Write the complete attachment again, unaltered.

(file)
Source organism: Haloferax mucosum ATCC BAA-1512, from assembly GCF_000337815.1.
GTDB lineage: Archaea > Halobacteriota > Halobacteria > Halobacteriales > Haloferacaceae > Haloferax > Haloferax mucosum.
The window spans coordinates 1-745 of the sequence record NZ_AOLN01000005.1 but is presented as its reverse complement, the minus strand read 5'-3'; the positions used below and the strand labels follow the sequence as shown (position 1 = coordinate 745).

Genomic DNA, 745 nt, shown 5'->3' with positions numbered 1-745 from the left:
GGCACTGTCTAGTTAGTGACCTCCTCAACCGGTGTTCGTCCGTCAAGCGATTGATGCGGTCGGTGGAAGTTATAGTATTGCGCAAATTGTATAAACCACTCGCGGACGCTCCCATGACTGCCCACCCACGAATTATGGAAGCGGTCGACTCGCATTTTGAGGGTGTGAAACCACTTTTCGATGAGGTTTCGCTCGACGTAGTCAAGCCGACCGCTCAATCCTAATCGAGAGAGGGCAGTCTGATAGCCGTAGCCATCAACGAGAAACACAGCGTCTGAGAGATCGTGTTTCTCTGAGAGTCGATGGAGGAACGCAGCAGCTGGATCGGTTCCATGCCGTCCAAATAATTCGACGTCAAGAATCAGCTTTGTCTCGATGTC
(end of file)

Source organism: Haloferax mucosum ATCC BAA-1512, from assembly GCF_000337815.1.
GTDB lineage: Archaea > Halobacteriota > Halobacteria > Halobacteriales > Haloferacaceae > Haloferax > Haloferax mucosum.
The window spans coordinates 1-745 of the sequence record NZ_AOLN01000005.1 but is presented as its reverse complement, the minus strand read 5'-3'; the positions used below and the strand labels follow the sequence as shown (position 1 = coordinate 745).

Genomic DNA, 745 nt, shown 5'->3' with positions numbered 1-745 from the left:
GGCACTGTCTAGTTAGTGACCTCCTCAACCGGTGTTCGTCCGTCAAGCGATTGATGCGGTCGGTGGAAGTTATAGTATTGCGCAAATTGTATAAACCACTCGCGGACGCTCCCATGACTGCCCACCCACGAATTATGGAAGCGGTCGACTCGCATTTTGAGGGTGTGAAACCACTTTTCGATGAGGTTTCGCTCGACGTAGTCAAGCCGACCGCTCAATCCTAATCGAGAGAGGGCAGTCTGATAGCCGTAGCCATCAACGAGAAACACAGCGTCTGAGAGATCGTGTTTCTCTGAGAGTCGATGGAGGAACGCAGCAGCTGGATCGGTTCCATGCCGTCCAAATAATTCGACGTCAAGAATCAGCTTTGTCTCGATGTC